Dalman Blog

  1. Getting The Best Results From Your Scale

    Scales are precision instruments and require proper care and skill to get the best results. Here are some tips to help you get the most from your scale:

    • Use a stable countertop or table with a level surface. 
    • Place all items on the center of the scale platform. Don't let items hang over the platform or lean against other items.
    • Zero the scale between measurements for consistency.
    • Store your scale in a safe place to prevent dust from accumulating and keep the scale secure.
    • Take care not to drop or shock load your scale. This can cause stress to the load cell and affect calibration.
    • Let your scale adjust to the surrounding temperature before using or performing calibration.
    • Do not attempt to calibrate your scale using arbitrary items such as coins. While it is commonly known that US Nickels weigh approximately 5.0g when fresh from the mint, in circulation, Nickels can range typically from 4.95 to 5.05g (&p
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  2. How Digital Scales Work

    Most digital scales use a sensor called a load cell to convert a physical force (weight) into an electrical signal. This electrical signal is amplified and converted into a digital format so that it can be displayed as a weight value on the display. Sensors like load cells which convert a physical force into an electrical signal are called transducers. Speakers are another type of transducer which convert an electrical signal into a physical force by moving an electromagnet which then moves the the speaker's diaphragm to make sound. Both speakers and load cells deal with very small changes in electrical current which require a steady, noise-free power supply as well as amplification and sophisticated filtering methods to reduce electrical noise. Both speaker makers and scale makers take great care to reduce electrical noise in their circuits so that you get the most enjoyable experience out of your speaker, or measure just the right weight using your digital scale.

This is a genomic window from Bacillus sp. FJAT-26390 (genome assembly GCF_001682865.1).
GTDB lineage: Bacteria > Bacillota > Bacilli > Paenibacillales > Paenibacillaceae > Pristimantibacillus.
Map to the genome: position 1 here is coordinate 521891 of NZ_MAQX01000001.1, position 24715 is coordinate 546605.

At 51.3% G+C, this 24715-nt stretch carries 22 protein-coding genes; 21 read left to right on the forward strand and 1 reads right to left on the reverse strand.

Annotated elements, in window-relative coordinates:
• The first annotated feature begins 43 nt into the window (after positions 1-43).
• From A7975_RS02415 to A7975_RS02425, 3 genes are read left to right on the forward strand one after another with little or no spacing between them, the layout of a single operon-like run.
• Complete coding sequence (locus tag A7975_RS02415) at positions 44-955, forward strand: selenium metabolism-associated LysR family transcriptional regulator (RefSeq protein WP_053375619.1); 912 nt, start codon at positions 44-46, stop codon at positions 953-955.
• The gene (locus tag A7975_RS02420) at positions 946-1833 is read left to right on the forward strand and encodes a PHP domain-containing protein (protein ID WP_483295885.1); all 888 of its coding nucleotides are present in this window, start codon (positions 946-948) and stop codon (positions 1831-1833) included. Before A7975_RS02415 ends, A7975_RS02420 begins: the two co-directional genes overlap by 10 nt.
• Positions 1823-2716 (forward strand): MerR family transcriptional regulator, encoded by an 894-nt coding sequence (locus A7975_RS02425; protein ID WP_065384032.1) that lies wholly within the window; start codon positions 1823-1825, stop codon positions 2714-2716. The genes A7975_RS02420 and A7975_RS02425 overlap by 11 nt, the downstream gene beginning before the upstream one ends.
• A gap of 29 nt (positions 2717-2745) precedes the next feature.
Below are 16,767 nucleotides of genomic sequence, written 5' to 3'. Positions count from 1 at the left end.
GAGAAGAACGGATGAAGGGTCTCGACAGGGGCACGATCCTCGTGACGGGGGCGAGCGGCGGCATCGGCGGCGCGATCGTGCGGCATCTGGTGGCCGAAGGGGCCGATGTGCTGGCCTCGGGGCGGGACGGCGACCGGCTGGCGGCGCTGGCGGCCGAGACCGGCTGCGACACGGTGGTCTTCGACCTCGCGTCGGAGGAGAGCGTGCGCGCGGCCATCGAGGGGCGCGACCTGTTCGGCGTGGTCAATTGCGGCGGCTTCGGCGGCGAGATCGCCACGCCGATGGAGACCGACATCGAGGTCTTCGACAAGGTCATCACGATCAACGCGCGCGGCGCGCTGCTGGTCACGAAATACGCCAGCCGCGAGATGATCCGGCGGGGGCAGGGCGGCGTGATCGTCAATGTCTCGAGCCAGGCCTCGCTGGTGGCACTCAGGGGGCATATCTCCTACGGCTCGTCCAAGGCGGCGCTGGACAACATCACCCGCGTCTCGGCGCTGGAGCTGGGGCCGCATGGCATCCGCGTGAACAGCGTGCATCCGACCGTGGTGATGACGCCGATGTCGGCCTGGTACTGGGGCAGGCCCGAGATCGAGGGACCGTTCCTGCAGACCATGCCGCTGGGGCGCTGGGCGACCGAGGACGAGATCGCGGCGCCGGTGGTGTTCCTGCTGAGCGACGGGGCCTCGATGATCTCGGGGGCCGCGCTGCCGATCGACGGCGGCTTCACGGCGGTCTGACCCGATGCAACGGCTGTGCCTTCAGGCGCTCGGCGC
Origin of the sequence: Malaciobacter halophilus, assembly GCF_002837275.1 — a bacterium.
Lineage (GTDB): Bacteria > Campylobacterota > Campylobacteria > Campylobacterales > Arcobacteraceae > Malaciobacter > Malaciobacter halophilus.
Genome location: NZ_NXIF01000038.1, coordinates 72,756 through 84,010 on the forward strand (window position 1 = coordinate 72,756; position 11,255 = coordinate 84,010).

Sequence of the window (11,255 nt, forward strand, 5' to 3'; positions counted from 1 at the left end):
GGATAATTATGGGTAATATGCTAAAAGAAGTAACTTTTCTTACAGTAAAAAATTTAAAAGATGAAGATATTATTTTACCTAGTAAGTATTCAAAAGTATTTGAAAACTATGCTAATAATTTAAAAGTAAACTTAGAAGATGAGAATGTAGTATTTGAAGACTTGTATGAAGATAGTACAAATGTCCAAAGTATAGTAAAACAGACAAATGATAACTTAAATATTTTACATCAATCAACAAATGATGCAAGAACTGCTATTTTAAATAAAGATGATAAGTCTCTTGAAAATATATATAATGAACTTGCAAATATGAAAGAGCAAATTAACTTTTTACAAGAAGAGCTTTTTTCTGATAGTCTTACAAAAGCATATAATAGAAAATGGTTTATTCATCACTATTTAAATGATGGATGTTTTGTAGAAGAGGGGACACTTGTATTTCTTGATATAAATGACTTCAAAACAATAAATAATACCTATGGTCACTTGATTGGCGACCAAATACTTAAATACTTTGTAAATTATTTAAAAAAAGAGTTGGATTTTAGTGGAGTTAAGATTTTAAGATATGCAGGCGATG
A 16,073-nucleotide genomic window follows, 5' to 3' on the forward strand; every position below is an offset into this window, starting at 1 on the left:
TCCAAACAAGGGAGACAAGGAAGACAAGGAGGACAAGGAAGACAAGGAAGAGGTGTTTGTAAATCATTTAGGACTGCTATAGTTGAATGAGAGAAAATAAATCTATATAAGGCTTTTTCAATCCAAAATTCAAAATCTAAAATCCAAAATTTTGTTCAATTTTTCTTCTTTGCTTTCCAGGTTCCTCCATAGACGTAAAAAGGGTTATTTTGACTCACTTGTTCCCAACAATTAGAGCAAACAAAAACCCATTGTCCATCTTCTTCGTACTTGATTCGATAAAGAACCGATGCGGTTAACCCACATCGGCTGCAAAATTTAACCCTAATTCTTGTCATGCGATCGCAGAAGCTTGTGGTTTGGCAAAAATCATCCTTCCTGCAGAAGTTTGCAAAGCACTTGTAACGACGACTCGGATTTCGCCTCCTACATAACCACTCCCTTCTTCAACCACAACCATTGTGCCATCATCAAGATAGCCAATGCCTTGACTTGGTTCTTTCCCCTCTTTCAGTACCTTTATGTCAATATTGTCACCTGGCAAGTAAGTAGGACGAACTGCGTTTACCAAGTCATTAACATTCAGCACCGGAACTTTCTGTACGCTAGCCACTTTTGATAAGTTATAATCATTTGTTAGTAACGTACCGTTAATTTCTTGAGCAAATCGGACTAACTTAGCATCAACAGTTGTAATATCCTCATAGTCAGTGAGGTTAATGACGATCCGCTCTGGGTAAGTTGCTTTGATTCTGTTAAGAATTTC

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  3. Sources of Error With Scales

    There are a number of forces that can affect the accuracy of a weighing result. All measuring devices deal with measurement error to some degree. Measurement error is the difference between the measured value and the "true" value. Some of the factors affecting measurement error with digital scales include:

    • Environmental Factors - Scales need to be used in a stable location, free from vibration, wind, and fluctuating temperatures. Scales perform best at room temperature and perform especially poor in cold temps. If you recently brought your scale out of storage or received it from the delivery man, you should let it adjust to the surrounding temperature for at least an hour before use. Rapidly changing temps can cause the weight readings to "creep" or drift in one direction.
    • User Error - Operator proficiency also plays a role in measurement accuracy. Being consistent with your measurement technique and knowing your scale's capabilities can all contribute to b
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